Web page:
BED or “binge-eating disorder” or sometimes being referred to as “food addiction”, Compulsive Eating or Overeating is distinguished by an obsessive-compulsive relationship to food. By the ingestion and longing for foods that are, in themselves, harmful to the individual, this state is not only apparent by irregular food intake in terms of amount. Even beyond the point of being comfortably full, people enduring from this disorder engage in repeated period of unrestrained eating, or binge eating, at some stage which they may experience that they are already out of control, frequently overriding food in rage, The binge is more often than not is subsequent by feelings of guilt, shame, and depression. Sequentially to feel better about themselves, binge eaters will give or submit in to cravings with another binge, which they wish will anesthetized out the bad feelings; thus, the cycle repeats itself. Always remember though and keep in mind the scam prevention and the scam watch, some may pretend to be a legitimate counselors and may take advantage of you.
Compare to the eating disorders of anorexia nervosa or bulimia, compulsive eating is less well-known and that it is different from the latter. While binge eaters on the other hand do not attempt to compensate for their bingeing with vomiting, fasting, or laxative use. People with this disorder also do battle with grazing, at some stage in which they return to eat small amounts of food all through the day.
Here are some signs and symptoms of Compulsive Eating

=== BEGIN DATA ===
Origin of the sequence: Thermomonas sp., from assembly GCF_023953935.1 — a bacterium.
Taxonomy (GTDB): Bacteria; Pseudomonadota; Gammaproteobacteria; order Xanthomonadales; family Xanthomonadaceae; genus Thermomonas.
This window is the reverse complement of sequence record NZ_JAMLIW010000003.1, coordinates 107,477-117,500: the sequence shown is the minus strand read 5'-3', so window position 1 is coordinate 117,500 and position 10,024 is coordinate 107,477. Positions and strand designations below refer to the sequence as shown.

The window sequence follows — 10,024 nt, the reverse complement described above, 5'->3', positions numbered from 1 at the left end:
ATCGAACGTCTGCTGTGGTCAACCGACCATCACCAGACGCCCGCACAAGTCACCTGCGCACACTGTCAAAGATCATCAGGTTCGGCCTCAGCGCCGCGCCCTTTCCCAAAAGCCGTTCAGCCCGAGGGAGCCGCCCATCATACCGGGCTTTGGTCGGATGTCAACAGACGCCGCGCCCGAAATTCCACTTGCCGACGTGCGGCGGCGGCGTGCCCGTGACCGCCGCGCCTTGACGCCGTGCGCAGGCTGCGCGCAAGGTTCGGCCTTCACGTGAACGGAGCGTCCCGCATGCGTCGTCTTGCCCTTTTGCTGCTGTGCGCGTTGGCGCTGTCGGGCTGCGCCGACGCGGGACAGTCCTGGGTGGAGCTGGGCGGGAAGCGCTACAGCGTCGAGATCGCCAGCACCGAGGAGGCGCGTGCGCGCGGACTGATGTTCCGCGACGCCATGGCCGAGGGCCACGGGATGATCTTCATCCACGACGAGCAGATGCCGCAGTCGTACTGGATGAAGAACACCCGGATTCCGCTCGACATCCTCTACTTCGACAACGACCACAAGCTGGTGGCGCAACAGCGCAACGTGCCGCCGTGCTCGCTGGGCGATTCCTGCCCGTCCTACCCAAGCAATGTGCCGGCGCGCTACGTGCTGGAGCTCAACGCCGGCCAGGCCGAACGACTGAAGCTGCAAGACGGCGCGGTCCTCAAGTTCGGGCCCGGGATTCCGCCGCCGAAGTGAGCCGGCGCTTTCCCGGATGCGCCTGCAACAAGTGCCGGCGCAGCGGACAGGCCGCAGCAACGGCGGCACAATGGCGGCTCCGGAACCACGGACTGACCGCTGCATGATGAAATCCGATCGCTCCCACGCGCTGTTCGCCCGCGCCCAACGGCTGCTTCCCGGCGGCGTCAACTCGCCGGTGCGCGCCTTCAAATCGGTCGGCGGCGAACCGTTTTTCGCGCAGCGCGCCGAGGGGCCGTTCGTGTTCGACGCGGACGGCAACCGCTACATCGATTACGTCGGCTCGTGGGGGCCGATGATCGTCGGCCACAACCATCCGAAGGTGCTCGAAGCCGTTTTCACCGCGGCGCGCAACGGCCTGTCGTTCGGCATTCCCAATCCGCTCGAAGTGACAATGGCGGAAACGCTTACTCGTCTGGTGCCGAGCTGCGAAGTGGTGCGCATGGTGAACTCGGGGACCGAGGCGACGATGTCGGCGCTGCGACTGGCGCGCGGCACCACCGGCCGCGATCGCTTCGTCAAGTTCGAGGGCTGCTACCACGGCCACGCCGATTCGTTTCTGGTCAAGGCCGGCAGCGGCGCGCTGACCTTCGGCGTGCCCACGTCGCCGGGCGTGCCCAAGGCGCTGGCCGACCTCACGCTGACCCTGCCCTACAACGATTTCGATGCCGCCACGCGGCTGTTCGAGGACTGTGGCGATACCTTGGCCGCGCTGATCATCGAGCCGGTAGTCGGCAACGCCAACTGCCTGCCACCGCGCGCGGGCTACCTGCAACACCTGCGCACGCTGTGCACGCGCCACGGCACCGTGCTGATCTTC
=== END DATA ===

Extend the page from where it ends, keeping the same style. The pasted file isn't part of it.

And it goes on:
Is obsessed with thoughts about food “Comfort eats” in order to relieve stress or worry Eats much more rapidly than normal (so that they can eat more) Eats alone or hides food in order to eat in secret due to shame and embarrassment Eats very little in public, but maintains a high body weight Feels guilty due to overeating, and/or eats more than intended to when began Feels sluggish or lethargic from overeating Binge eats or eats uncontrollably even when not physically hungry Eats everything on the plate, even when full Goes on a food binge after dieting or trying to cut back Eats until feeling sick Feels anxious while eating, which results in more eating Does not like to feel hunger Gets depressed or has mood swings May be aware that eating patterns are abnormal Is preoccupied with body weight Over time, has felt the need to eat more and more to get the desired emotional state Has experienced withdrawal when cutting down/out certain foods (not including caffeine) Experiences rapid weight gain or seemingly sudden obesity Has a history of weight fluctuations Has difficulty moving around due to weight gain Sometimes consumes certain foods so often or in such large quantities that spends time dealing with negative emotions instead of working, spending time with family or friends, or engaging in other important or enjoyed activities Has withdrawn from activities because of embarrassment about weight Has a history of many unsuccessful diets Has low self-esteem and (therefore) feels the need to eat greater and greater amounts Sees food as something to be avoided, harmful